5 Step Plan for English Language Learners

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5 Step Plan for English Language Learners by Mind Map: 5 Step Plan for English Language Learners

1. Step 2 – Introduce culture into the classroom

1.1. Who: Teacher, ELL student, classroom student

1.2. What: The teacher will work with the ELL student to teach the class about the student’s culture and language.

1.3. Where: The student’s classroom.

1.4. When: Shortly after the ELL student joins the class.

1.5. Why: Students who feel accepted in their classroom will learn more quickly. Because many US students may harbor stereotypes about foreign students, teaching them about other cultures will help to dispel those stereotypes.

1.6. How: Ask the ELL student what they feel comfortable sharing with the class, and how involved they want to be. Using the existing structure of the class, the teacher should provide the student an opportunity to teach the class something about their culture. It can be as simple as having the student teach others a greeting in their native language, or something more involved, such as a longer presentation about how they used to live, what they used to eat, etc. Teaching a native dance, if applicable, would also be an interesting way to incorporate the student’s culture. The teacher can also step in to lead the lessons if the student is not comfortable enough yet.

2. Step 1 – Learn about student’s culture

2.1. Who: Teacher, student, parents or guardians, and translator (if needed).

2.2. What: The teacher will meet with the student and parents/guardians at their home if possible, to learn more about the student’s home life and culture. If the teacher believes the family does not speak enough English for basic conversations, she should bring a translator.

2.3. Where: Student’s home if possible, otherwise in the teacher’s classroom.

2.4. When: As soon as possible upon the student being assigned to a teacher.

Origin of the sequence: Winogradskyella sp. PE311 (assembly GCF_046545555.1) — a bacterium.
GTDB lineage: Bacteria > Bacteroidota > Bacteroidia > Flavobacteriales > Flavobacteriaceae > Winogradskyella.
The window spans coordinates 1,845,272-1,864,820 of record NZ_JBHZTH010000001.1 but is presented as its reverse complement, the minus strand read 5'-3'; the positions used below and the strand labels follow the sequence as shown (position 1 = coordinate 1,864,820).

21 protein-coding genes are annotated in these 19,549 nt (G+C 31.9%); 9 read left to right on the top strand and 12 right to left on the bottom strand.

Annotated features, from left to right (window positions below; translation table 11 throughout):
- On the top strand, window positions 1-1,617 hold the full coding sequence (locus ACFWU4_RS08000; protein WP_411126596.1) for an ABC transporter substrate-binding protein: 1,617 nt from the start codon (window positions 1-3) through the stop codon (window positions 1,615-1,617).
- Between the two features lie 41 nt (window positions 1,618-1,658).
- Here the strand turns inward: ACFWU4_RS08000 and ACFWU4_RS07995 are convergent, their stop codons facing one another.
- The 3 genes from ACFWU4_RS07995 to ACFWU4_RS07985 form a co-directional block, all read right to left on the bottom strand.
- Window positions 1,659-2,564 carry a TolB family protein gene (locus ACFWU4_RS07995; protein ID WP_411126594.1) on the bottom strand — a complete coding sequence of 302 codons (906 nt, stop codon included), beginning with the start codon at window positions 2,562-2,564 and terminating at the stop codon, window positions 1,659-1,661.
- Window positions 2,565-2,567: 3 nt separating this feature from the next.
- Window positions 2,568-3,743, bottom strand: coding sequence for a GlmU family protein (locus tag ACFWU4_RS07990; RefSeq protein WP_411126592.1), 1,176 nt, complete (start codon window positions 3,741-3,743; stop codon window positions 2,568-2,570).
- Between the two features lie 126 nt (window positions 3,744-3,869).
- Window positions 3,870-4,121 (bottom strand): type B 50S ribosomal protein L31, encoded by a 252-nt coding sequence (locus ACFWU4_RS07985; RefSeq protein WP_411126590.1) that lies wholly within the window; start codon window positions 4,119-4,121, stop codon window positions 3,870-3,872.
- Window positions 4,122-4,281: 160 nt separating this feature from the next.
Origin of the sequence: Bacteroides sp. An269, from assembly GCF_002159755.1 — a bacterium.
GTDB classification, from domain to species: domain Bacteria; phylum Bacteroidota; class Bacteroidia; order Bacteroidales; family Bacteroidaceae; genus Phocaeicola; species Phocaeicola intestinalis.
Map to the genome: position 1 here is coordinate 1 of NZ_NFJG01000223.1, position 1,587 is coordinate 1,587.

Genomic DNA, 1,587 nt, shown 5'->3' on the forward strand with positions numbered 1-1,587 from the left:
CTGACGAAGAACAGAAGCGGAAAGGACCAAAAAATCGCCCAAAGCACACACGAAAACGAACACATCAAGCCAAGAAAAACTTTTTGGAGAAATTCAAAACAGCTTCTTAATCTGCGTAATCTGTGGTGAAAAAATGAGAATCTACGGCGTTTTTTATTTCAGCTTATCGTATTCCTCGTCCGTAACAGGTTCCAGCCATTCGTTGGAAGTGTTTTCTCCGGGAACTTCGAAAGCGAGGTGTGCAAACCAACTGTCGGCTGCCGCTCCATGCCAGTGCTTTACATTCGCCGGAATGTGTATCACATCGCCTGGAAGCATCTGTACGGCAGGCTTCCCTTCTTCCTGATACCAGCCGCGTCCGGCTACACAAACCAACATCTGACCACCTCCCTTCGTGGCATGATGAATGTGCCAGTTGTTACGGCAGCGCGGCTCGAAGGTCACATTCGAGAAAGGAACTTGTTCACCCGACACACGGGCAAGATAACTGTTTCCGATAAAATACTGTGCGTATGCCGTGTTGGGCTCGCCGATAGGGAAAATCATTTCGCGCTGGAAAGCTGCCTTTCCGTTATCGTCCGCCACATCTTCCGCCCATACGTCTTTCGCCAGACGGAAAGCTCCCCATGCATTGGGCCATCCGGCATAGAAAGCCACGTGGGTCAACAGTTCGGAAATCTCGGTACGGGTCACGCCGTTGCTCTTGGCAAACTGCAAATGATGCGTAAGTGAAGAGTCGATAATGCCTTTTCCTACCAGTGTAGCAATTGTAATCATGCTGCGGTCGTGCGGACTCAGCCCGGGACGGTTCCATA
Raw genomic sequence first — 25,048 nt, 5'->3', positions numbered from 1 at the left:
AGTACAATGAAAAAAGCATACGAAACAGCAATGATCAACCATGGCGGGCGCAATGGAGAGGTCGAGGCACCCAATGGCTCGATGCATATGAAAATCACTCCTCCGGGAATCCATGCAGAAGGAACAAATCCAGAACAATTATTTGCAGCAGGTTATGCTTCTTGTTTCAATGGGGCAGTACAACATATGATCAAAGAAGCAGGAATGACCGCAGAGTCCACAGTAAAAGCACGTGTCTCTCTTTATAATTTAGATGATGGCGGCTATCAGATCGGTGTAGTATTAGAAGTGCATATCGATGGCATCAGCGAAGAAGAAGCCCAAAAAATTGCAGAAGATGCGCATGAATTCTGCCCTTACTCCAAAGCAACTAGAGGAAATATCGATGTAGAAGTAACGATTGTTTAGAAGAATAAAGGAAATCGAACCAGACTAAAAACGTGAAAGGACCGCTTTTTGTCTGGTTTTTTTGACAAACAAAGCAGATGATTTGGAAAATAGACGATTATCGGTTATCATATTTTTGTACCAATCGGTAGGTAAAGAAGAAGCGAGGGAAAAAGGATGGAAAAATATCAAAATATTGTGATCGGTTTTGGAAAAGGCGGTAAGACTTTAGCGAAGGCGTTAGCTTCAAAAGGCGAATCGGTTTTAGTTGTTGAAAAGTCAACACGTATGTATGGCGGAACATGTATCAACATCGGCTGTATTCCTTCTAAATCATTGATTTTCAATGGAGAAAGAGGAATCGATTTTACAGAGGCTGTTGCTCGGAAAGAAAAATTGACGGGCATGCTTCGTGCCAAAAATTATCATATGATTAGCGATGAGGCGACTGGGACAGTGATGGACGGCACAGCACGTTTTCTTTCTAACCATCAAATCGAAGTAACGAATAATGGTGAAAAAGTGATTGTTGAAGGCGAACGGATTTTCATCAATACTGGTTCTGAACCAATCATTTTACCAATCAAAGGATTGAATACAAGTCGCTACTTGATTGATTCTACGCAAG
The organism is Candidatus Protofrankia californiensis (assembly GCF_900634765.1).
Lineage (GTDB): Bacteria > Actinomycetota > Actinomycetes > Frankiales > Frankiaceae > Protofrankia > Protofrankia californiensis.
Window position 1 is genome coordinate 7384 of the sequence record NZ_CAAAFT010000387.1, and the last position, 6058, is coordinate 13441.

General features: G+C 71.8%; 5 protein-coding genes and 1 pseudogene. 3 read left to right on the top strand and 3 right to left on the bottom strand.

2.5. Why: It is important that the teacher understand the student’s cultural differences in order to anticipate and address potential conflicts. It also builds trust between the student, family, and teacher, which is essential to creating an environment conducive to learning.

2.6. How: The teacher will set a meeting with the student and their family, using a translator if necessary. If available, a translator may also provide some cultural context before meeting with the family. The teacher should ask questions about the family’s daily life, how they are adjusting to their new home, and solicit questions or concerns they may have. The teacher should avoid potentially difficult questions, such as asking about immigration status or why they left their home country, at least until a good level of trust is built. The teacher may be able to get that information from a case worker if the student has one. The teacher should go in to the meeting with some research already done about the student’s culture, so she can ask meaningful questions and also show her genuine interest in learning about the student and her family.

3. Step 3 – Emphasize Conversation

3.1. Who: Teacher, all classroom students

3.2. What: Incorporate conversation in a many activities as possible.

3.3. Where: The student’s classroom.

3.4. When: Throughout their class.

3.5. Why: Students learn foreign languages better through conversation. And, since a student’s primary method of communicating with their peers is through speaking, building their speaking skills early will boost their self-confidence and enhance their learning.